Students Back Call For Representation

Published: Thu 17 Oct 2002 02:29 PM
Students Back Call For Representation On Tertiary Commission
The New Zealand University Students’ Association (NZUSA) is backing a National Party amendment to the Tertiary Education Reform Bill that would put a student representative on the soon to be established Tertiary Education Commission.
“The inclusion of a student representative on New Zealand’s Tertiary Education Commission will simply bring it in to line with similar international commissions. Boards in America, Hong Kong, the Netherlands, Norway, Israel and Ireland all have student representation on them,” said NZUSA Co-President Andrew Campbell.
“The first TEAC report states that the needs of learners is central to the design of the tertiary education system. Learners needs cannot be heard unless a student is at the table where the decisions are being made,” said Campbell.
“The government keeps stating that the board of the tertiary commission is not representative. Yet most of the tertiary sector stakeholder groups have representation on it with the glaring exception of students. That sends a clear message that student concerns are not important to either the government or the tertiary education commission,” said Campbell.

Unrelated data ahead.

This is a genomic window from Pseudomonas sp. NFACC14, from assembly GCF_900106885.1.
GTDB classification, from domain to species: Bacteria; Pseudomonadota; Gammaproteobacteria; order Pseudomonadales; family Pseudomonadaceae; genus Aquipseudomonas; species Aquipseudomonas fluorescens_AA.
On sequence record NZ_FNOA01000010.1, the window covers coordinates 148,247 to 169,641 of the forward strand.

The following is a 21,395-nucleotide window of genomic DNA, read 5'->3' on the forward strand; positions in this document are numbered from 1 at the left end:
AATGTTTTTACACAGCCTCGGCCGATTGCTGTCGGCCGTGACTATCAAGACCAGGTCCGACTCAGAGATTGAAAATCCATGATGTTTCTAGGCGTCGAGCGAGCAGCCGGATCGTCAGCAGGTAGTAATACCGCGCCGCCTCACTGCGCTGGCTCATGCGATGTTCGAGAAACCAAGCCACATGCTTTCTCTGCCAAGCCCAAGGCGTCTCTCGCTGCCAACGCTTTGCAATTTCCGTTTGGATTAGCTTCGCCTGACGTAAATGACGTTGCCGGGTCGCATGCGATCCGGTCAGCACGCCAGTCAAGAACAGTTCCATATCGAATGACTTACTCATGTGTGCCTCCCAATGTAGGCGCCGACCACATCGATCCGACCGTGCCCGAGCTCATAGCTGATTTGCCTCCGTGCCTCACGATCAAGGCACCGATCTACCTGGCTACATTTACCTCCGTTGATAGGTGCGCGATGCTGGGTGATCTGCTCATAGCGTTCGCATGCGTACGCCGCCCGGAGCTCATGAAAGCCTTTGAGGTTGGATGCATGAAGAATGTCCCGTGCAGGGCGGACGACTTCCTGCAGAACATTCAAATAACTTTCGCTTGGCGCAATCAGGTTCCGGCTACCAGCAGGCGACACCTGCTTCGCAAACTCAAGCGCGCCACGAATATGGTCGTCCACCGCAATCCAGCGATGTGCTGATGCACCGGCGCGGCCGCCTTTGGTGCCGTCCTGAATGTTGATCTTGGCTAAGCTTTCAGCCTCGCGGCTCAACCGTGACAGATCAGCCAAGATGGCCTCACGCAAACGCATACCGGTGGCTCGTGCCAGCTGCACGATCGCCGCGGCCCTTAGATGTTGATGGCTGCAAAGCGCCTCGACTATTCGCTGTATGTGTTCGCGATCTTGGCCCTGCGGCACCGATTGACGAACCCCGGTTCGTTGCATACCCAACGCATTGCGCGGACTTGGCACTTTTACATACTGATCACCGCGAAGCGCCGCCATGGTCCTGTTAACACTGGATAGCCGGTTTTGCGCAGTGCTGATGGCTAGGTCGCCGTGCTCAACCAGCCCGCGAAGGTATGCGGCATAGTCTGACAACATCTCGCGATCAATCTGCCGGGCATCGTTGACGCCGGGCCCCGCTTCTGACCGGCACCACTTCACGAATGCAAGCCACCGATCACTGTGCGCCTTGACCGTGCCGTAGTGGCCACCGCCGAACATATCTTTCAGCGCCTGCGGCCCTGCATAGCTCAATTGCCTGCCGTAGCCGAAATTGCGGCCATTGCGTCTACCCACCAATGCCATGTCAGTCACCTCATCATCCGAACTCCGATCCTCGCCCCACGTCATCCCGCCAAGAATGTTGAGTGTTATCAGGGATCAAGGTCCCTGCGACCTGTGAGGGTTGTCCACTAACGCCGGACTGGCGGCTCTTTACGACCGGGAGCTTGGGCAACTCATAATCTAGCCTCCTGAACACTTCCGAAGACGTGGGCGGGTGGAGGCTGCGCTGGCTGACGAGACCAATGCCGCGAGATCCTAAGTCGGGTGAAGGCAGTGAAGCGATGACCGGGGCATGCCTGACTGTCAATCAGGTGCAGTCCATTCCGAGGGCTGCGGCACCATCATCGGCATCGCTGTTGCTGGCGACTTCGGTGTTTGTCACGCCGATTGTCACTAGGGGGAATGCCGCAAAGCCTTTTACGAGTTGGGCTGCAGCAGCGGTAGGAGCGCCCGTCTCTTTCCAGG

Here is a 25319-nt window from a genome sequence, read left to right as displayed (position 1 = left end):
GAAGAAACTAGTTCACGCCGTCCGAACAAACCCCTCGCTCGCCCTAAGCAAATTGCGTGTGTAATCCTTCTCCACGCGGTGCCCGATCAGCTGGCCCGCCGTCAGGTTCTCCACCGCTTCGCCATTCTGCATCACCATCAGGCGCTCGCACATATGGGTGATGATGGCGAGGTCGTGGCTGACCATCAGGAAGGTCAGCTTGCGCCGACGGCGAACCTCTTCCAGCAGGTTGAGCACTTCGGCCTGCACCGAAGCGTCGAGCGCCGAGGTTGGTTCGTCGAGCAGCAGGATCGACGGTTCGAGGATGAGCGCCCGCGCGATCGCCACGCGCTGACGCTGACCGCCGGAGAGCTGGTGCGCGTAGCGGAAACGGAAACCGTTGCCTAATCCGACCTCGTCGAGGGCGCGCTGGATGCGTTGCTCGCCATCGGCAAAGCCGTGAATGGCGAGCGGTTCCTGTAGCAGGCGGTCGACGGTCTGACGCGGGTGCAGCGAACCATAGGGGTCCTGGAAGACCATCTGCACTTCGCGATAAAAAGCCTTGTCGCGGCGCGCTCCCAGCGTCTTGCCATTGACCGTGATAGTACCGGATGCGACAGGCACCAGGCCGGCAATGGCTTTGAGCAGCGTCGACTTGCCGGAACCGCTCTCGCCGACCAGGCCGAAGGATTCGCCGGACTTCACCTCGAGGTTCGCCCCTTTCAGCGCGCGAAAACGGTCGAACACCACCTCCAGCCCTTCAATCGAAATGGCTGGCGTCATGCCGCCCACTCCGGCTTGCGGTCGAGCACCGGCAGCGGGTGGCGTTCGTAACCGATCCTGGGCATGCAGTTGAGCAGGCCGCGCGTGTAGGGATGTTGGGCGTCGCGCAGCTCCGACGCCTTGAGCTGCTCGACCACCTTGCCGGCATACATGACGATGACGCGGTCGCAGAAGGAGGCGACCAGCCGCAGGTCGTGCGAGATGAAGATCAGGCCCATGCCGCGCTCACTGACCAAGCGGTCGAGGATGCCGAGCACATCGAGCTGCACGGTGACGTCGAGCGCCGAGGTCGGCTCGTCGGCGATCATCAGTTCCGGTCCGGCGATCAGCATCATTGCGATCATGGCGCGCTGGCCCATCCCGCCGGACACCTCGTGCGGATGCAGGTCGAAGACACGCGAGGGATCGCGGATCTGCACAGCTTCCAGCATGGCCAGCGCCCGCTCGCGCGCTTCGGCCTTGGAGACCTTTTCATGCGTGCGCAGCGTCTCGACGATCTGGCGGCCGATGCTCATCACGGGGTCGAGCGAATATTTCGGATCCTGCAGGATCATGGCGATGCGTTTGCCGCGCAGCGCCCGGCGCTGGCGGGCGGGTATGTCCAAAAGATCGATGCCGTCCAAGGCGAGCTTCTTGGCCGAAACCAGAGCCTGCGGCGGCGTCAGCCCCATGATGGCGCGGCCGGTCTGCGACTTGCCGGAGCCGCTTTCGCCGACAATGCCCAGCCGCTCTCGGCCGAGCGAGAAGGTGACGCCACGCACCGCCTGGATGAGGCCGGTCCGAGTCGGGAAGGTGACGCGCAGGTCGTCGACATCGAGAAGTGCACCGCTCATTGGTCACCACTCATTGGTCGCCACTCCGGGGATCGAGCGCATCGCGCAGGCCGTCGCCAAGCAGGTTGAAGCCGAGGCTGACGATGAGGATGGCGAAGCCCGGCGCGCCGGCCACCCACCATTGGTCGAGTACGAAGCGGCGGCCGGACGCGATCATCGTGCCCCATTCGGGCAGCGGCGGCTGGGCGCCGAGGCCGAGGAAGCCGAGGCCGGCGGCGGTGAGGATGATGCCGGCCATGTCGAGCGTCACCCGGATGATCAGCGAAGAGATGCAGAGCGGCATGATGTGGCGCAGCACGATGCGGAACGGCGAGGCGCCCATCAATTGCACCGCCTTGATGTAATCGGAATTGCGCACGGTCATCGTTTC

“Students are pleased that this amendment has been put forward and will be encouraging all parties in parliament to vote for it so that students concerns can be heard in the tertiary reform process. A vote against this amendment will be seen as a vote against students,” said Campbell.
Student Representation on International Tertiary Education Boards
The Board of Regents overseeing universities in California includes a student appointed for a one-year term. Education bodies are represented on Hong Kong’s Education Commission. The intermediary body in the Netherlands consults with students through discussion groups called chambers. Students are non-voting members on the University of North Carolina governing body, and are appointed for one year while other members are appointed for four-year terms. The Network Norway Council advises the Ministry. Most appointments are for three-year terms, but the two student representatives are appointed for one-year terms. The Chairman of the National Association of Students sits ex officio on the Council for Higher Education in Israel. The President of the National Union of Students sits ex officio on Ireland’s Higher Education Authority.

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